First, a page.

The parade, which started at noon, traveled along Mayfield and Murray Hill roads. Prior to the parade's start, organizers said it would feature “elaborate floats, marching bands, local artifacts and city leaders” to celebrate Northeast Ohio’s “deeply rooted Italian-American culture.”
You can watch the full Columbus Day Parade in the player below:
A 10 a.m. Mass was also held at Holy Rosary Church on Mayfield Road prior to the parade.
“Columbus’s journey launched 500 years of immigration to America, attracting peoples from throughout the world seeking a better life for their families — this is the spirit we champion and are fighting to preserve, and this is what the Columbus’ parades and statues stand for,” said ISDA National President and Greater Cleveland Columbus Day Chairman Basil M. Russo.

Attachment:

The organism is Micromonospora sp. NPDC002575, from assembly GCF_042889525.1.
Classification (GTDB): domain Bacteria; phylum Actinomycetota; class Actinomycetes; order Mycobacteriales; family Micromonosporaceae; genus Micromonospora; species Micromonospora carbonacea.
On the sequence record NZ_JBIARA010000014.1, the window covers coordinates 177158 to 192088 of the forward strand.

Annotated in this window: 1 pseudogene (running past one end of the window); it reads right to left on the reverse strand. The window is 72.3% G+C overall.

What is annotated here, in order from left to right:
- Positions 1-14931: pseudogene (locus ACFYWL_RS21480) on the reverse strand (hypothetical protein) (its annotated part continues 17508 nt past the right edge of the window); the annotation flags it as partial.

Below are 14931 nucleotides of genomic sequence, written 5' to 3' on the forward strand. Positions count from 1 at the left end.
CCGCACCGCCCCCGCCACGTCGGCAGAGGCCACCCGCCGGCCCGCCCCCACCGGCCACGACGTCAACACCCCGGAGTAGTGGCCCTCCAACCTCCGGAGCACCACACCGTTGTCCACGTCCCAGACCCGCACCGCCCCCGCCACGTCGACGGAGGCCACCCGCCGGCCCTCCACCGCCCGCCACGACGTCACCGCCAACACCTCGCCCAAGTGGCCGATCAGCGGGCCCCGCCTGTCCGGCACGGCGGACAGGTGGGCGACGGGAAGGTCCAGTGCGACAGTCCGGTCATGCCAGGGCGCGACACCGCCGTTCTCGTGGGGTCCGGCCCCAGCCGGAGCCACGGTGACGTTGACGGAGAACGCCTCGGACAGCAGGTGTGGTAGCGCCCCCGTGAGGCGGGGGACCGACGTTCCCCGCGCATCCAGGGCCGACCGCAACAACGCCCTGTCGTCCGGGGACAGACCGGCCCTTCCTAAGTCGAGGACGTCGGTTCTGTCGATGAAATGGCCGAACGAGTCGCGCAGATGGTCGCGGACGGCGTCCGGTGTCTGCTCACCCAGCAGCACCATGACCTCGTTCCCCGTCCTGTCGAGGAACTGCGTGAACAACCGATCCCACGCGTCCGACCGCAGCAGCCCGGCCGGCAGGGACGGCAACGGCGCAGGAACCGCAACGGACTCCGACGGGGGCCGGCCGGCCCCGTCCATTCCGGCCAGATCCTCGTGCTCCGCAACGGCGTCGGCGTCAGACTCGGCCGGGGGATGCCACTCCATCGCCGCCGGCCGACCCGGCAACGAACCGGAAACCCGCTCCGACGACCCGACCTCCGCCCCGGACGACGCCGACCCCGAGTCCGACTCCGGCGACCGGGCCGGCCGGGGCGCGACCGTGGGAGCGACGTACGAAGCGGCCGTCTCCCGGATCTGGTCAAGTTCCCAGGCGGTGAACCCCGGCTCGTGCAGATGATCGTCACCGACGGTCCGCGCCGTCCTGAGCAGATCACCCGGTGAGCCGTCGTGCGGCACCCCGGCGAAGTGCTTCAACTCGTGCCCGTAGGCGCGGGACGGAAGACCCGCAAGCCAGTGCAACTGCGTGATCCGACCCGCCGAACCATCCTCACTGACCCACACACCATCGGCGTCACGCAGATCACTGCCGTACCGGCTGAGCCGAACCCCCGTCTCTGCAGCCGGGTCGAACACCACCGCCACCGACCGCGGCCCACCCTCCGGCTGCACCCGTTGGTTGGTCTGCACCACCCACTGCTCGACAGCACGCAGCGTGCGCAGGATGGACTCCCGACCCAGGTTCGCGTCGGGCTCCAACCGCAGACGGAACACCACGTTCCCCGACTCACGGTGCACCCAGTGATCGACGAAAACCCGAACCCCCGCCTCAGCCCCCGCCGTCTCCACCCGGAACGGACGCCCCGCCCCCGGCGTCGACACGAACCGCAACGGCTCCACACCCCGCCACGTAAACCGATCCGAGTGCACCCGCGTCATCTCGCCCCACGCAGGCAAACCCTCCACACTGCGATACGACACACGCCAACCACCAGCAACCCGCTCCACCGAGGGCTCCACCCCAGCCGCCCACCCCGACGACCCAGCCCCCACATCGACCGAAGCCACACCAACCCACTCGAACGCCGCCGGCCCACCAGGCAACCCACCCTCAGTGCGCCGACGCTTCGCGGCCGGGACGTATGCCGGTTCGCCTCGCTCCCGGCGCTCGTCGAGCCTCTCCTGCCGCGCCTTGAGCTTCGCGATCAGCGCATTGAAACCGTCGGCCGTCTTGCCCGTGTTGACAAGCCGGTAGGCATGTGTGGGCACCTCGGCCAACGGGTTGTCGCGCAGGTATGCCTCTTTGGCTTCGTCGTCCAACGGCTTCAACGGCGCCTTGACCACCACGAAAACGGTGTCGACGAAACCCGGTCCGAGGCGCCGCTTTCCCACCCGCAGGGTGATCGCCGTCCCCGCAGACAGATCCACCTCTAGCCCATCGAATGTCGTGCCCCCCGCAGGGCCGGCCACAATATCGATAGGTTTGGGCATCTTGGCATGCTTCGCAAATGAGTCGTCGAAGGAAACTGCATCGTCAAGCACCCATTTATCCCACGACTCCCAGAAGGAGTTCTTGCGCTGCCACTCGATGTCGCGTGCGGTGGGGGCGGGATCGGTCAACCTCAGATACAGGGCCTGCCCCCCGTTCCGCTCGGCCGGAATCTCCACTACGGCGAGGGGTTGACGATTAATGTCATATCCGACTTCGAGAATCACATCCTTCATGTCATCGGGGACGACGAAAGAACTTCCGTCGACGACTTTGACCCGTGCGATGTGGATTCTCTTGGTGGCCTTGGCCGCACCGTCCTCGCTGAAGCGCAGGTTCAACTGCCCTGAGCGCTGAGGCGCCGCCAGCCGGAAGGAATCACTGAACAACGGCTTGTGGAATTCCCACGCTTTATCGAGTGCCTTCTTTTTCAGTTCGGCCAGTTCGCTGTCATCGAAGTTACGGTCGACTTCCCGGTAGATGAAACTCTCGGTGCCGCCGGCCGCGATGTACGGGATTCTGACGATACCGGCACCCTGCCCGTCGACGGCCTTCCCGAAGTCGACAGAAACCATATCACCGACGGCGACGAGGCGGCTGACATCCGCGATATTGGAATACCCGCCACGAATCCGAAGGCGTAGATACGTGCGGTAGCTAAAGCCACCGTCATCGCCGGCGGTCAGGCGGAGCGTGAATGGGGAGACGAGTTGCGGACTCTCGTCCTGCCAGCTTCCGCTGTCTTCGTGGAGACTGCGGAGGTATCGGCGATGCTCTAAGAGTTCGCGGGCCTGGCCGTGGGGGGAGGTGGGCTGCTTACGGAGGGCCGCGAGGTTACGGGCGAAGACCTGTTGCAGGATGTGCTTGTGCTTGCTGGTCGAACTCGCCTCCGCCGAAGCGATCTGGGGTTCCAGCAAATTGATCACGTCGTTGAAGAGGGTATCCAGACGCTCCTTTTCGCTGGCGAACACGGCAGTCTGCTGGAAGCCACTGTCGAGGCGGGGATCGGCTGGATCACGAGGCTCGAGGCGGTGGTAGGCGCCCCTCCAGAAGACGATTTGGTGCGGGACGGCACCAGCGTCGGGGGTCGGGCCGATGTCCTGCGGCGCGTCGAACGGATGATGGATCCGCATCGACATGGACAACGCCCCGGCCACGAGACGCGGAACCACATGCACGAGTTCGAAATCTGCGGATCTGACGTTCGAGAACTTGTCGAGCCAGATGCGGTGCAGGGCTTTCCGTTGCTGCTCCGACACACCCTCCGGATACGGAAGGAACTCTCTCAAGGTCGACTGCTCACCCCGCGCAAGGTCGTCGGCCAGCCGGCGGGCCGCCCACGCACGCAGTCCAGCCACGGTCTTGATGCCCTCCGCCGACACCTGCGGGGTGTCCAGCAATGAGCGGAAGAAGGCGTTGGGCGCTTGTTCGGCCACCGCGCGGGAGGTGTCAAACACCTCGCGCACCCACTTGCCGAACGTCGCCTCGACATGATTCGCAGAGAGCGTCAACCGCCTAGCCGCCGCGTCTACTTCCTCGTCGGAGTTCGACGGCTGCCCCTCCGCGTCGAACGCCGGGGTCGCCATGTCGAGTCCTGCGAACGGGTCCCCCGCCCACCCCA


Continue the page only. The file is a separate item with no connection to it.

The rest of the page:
Some communities, however, have moved away from labeling it Columbus Day to instead recognize it as Indigenous Peoples’ Day. Last week, President Joe Biden was the first to ever issue a presidential proclamation of Indigenous Peoples' Day.
“For generations, Federal policies systematically sought to assimilate and displace Native people and eradicate Native cultures,” President Biden wrote in the Indigenous Peoples’ Day proclamation. “Today, we recognize Indigenous peoples’ resilience and strength as well as the immeasurable positive impact that they have made on every aspect of American society.”